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Use protective systems
  • OSHA mandates that all excavations that come with the risk of cave-ins be protected by a system such as sloping or benching, or the use of shielding.
  • Tables and charts approved by a registered professional engineer can facilitate the process of designing an excavation.

When done safely, trenching operations can reduce worker exposure to cave-ins, falling loads, hazardous atmospheres, and hazards from mobile equipment.

One of the most important ways to ensure workers in excavations are safe is to use protective systems, which are designed to protect workers by preventing trench walls from collapsing.

Prevent cave-ins

The Occupational Safety and Health Administration (OSHA) requires that all excavations in which employees could potentially be exposed to cave-ins be protected by one of the following methods:

  • Sloping or benching the sides of the excavation, or
  • Supporting the sides of the excavation by placing a shield between the side of the excavation and the work area.

Choose appropriate protective system design

Designing a protective system can be complex because many factors must be considered: soil classification, depth of cut, water content of soil, changes due to weather and climate, or other operations in the vicinity. An employer is free to choose the most practical design approach for any particular circumstance. Once an approach is selected, however, the system must meet the required performance criteria.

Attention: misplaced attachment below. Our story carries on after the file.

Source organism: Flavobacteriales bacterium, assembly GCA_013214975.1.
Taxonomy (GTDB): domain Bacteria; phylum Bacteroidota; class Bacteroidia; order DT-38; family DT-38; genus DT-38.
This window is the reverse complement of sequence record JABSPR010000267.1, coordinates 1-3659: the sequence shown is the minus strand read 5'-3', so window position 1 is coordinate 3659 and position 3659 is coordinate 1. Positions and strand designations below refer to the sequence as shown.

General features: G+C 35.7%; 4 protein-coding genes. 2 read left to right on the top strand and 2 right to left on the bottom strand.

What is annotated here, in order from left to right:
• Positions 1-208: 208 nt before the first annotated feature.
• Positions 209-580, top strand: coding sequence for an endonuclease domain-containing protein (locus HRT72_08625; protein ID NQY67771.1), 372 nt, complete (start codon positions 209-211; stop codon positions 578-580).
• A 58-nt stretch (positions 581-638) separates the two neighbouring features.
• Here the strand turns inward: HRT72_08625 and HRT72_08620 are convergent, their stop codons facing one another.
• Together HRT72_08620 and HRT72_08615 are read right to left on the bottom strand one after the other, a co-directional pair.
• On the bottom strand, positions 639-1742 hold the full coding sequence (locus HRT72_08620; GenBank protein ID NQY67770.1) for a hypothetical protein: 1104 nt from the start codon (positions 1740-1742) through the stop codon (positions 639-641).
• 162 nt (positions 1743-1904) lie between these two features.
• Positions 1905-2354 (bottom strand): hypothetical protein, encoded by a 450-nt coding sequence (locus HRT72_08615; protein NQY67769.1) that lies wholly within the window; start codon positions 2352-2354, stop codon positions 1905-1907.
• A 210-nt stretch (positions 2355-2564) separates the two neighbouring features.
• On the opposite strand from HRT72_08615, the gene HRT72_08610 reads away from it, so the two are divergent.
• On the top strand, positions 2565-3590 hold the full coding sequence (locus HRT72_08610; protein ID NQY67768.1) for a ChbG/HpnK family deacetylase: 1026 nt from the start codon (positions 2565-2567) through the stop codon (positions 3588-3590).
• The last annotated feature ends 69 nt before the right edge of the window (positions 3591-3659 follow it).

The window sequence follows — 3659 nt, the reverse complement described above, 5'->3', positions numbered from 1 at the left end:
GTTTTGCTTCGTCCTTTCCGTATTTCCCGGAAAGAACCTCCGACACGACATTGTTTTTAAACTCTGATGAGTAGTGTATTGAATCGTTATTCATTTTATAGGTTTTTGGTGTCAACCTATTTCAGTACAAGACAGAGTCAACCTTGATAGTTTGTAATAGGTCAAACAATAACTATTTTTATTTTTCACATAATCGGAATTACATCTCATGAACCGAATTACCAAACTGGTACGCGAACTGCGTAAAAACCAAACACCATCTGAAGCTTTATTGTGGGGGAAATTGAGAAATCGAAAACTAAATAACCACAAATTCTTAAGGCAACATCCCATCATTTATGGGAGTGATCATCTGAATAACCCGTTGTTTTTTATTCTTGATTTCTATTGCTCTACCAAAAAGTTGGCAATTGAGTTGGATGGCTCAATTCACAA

The OSHA standard describes methods and approaches for designing protective systems such as the following:

  • Sloping/benching

Sloping consists of forming sides of an excavation that are inclined away from the excavation. Slope the sides to an angle not steeper than 1� to 1; for example, for every foot of depth, the trench must be excavated back 1� feet. All simple slope excavations 20 feet or less deep should have a maximum allowable slope of 1� to 1. These slopes must be excavated to form configurations similar to those for Type C soil, as described in Appendix B of the standard. A slope of this gradation or less is safe for any type of soil.

Benching is similar to sloping but involves further excavating the sides of an excavation to form one or a series of horizontal levels or steps.

  • Shielding/trench box

Shielding can be permanent or portable, and it is also known as a trench box or trench shield. Shoring supports the sides of the trench and is often a metal hydraulic, mechanical, or timber shoring system.

Use a trench box or shield designed or approved by a registered professional engineer or based on tabulated data prepared or approved by a registered professional engineer. Timber, aluminum, or other suitable materials may also be used. OSHA standards permit the use of a trench shield (also known as a welder’s hut) if it provides at least the same level of protection as the appropriate shoring system.

Employers can choose the most practical method for the particular circumstance, but that system must meet the required performance criteria. The standard does not require a protective system when an excavation is made entirely in stable rock or is less than five feet deep, if a competent person has examined the ground and found no indication of a potential cave-in.

  • Tabulated data

Use tabulated data such as tables and charts approved by a registered professional engineer to design the excavation. These data must be in writing and must include enough explanatory information, including criteria for making a selection and limits on use of the data, for the user to make a selection.

At least one copy of the data, including the identity of the registered professional engineer who approved it, must be kept at the worksite during construction of the protective system. After the system is completed, the data may be stored away from the jobsite, but a copy must be provided upon request to the Assistant Secretary of Labor for OSHA.